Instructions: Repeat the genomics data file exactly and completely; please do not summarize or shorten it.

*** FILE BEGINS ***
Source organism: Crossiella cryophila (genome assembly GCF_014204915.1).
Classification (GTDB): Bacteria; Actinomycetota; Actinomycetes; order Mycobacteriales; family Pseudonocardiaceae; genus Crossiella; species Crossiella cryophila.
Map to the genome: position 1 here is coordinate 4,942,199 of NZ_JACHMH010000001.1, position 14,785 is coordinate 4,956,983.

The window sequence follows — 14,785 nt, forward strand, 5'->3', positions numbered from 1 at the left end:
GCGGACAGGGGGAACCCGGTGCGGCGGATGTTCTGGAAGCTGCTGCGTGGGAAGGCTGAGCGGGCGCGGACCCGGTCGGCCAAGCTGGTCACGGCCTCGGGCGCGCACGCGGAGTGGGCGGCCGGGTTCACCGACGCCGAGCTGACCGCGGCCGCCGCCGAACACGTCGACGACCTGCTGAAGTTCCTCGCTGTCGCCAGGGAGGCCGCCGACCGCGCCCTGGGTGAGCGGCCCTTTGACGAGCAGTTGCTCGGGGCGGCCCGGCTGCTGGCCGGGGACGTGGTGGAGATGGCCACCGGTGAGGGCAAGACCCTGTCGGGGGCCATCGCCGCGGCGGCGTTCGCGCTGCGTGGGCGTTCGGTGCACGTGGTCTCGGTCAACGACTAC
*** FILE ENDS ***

Source organism: Crossiella cryophila (genome assembly GCF_014204915.1).
Classification (GTDB): Bacteria; Actinomycetota; Actinomycetes; order Mycobacteriales; family Pseudonocardiaceae; genus Crossiella; species Crossiella cryophila.
Map to the genome: position 1 here is coordinate 4,942,199 of NZ_JACHMH010000001.1, position 14,785 is coordinate 4,956,983.

The window sequence follows — 14,785 nt, forward strand, 5'->3', positions numbered from 1 at the left end:
GCGGACAGGGGGAACCCGGTGCGGCGGATGTTCTGGAAGCTGCTGCGTGGGAAGGCTGAGCGGGCGCGGACCCGGTCGGCCAAGCTGGTCACGGCCTCGGGCGCGCACGCGGAGTGGGCGGCCGGGTTCACCGACGCCGAGCTGACCGCGGCCGCCGCCGAACACGTCGACGACCTGCTGAAGTTCCTCGCTGTCGCCAGGGAGGCCGCCGACCGCGCCCTGGGTGAGCGGCCCTTTGACGAGCAGTTGCTCGGGGCGGCCCGGCTGCTGGCCGGGGACGTGGTGGAGATGGCCACCGGTGAGGGCAAGACCCTGTCGGGGGCCATCGCCGCGGCGGCGTTCGCGCTGCGTGGGCGTTCGGTGCACGTGGTCTCGGTCAACGACTAC